Recently, a comprehension that NVR is not only a way to "fix" behavioral difficulties, but also a parental modality constituting another layer of parental roles discussed in different theories – had begun to consolidate. NVR began corresponding with the Attachment Theory, stating that parental functions of a "safe haven" and "secure base" are important but not sufficient for a healthy developmental process. A parent must also function as an "anchor".
A child, like a boat, needs an anchor to prevent his drifting into sea with no ability to stop. He cannot anchor himself; hence, it is up to his parents. Anchoring means setting boundaries; allowing him to swim but not to drift; enabling movement but not destruction; spinning the thread that will accompany the child in his journey and keep him from losing his way.
The anchoring function consists of four elements:
- Routine: The parent must create a daily routine and central house rules.
- Presence: The parent must be present and supervising, physically and mentally.
- Support: The parent must recruit supporters, helping him thicken the anchor.
- Self-control: The parent must improve his self-control (not dragged into his child's behavior, not escalating the explosive situation, no yelling, threatening or humiliating).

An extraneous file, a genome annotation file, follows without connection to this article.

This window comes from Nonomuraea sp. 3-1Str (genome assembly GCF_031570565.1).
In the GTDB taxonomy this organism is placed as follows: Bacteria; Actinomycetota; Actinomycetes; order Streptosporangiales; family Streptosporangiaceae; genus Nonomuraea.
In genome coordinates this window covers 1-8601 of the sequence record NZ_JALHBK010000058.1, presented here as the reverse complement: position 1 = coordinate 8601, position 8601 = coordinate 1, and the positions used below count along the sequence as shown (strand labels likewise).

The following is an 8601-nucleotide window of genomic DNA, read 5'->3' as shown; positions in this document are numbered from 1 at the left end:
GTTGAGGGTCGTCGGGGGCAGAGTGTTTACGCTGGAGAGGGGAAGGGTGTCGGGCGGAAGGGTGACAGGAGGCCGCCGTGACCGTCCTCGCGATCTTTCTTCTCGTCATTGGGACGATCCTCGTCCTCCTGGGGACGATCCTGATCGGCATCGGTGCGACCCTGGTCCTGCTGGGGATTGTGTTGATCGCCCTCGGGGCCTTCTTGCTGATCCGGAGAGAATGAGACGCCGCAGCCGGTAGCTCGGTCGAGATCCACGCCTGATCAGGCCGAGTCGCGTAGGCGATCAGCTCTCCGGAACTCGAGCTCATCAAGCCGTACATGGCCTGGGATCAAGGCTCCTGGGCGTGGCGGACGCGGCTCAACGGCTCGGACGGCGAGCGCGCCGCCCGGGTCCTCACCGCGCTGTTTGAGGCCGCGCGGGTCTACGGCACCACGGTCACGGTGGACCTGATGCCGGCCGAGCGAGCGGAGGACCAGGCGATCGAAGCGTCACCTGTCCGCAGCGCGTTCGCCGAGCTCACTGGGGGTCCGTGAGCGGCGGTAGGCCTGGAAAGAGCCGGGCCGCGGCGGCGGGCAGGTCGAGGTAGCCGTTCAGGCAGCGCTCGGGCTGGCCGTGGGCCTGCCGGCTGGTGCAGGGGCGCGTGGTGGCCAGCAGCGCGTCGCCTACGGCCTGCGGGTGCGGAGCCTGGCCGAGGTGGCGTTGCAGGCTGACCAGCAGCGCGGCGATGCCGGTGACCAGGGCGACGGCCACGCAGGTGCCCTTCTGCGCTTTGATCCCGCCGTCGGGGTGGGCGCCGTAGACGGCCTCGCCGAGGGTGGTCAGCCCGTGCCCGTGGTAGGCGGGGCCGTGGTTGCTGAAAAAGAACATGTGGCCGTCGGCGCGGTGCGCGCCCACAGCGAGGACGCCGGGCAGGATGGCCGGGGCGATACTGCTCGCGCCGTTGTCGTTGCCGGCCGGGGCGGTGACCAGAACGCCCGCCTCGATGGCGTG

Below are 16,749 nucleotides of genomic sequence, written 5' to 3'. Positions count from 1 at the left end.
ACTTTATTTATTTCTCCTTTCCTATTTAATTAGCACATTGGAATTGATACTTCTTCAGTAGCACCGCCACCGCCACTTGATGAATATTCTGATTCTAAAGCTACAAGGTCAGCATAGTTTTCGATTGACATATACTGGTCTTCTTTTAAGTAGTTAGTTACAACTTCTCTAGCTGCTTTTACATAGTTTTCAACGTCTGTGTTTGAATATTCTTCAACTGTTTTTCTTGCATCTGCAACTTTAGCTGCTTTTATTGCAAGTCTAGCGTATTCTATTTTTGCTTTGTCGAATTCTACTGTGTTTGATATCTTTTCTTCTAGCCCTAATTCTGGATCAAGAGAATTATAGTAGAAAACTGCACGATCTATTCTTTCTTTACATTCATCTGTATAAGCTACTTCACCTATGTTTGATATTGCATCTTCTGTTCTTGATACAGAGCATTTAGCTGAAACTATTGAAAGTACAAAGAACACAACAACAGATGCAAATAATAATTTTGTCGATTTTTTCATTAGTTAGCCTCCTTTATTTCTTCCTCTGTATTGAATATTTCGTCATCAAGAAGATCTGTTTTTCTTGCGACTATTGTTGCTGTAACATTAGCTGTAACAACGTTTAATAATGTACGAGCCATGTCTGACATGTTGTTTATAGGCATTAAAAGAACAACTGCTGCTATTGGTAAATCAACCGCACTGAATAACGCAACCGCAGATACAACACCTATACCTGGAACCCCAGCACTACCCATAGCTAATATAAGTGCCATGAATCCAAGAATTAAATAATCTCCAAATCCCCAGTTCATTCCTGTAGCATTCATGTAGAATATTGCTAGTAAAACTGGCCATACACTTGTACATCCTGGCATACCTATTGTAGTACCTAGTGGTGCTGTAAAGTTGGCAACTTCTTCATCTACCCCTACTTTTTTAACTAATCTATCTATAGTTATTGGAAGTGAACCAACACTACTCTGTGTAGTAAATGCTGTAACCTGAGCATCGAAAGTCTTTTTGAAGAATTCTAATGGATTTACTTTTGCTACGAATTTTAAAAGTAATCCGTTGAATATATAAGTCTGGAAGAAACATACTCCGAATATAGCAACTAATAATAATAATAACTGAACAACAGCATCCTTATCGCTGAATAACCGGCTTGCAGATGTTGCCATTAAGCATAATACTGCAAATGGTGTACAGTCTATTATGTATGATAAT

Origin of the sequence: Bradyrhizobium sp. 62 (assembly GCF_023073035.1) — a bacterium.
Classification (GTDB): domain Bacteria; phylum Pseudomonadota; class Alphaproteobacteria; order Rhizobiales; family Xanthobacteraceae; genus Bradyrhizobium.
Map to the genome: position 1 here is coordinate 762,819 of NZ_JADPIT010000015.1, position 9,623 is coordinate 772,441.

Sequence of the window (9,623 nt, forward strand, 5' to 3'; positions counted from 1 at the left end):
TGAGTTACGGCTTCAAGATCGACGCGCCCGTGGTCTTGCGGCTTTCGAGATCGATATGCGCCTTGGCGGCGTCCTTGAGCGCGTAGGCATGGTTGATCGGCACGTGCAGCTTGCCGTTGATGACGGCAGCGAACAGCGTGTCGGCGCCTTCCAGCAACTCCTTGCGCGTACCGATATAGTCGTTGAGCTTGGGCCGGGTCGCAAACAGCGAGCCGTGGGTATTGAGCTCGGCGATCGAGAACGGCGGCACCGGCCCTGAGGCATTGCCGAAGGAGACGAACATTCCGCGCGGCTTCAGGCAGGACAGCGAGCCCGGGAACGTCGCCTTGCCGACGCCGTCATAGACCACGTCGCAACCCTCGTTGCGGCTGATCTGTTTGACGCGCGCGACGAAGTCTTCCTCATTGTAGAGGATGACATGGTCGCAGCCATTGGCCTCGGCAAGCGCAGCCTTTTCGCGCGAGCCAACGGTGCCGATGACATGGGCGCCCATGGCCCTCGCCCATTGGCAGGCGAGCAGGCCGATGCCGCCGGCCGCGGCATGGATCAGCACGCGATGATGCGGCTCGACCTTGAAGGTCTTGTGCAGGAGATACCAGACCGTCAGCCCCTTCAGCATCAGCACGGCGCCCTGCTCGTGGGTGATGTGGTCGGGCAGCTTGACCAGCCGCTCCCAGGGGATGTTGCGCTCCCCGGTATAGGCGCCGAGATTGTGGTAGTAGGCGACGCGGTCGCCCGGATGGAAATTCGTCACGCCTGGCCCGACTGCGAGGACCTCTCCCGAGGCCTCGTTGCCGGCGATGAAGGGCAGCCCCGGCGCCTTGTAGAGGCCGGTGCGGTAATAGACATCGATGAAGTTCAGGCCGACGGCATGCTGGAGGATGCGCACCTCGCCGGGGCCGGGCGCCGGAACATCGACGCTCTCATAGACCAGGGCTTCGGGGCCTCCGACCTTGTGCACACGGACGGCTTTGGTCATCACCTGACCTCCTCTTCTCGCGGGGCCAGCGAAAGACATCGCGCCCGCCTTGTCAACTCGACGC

NVR parent training lies on these four fundamental elements. The parents study how to anchor themselves and each other, in a way that they are stable enough to anchor their child and prevent his drifting off due to his dysfunction. The therapeutic tools developed in light of this model, helping parents to anchor themselves are: The Announcement, the Sit-In, Support Network, transparency, adhering, delaying response, the bookmark principle, appeasement acts and more.
An additional emphasis to this method is creating relationships built on transparency and trust between the parents and teachers, expanded family, friends and other significant figures in the child's life. Parents understand they can rely on these figures, share their difficulties and recruit them when needed – instead of hiding and feeling shame.
The method was expanded and developed to fit institutions, schools and communities as well. The tools and the therapeutic practice are translated to fit schools and communities in order to build a new, anchored authority. The four fundamental elements apply here as well, and the guiding helps implementing them in the organization and/or community.
Today, NVR is being introduced in a number of health care centers across the country (such as: the systematic Clinic for ADHD in the Schneider Children's Medical Center and the Center for Parental Empowerment). Further elaboration can be found in Prof. Haim Omer's books ("Parental authority rehabilitation", "The struggle with children's violence, nonviolent resistance", "Children's fears" (in cooperation with Eli Lebowitz) and "The new authority") and in the NVR School website: www.nvrschool.com.
Therapists, educators and professionals who wish to study the method are welcome to apply to the NVR School, ran by Prof. Haim Omer and Irit Schorr Sapir www.nvrschool.com,
or via email: firstname.lastname@example.org
* The writer is a clinical psychologist, head of the NVR School and the systemic Clinic for ADHD in the Schneider Children's Medical Center in the NVR approach.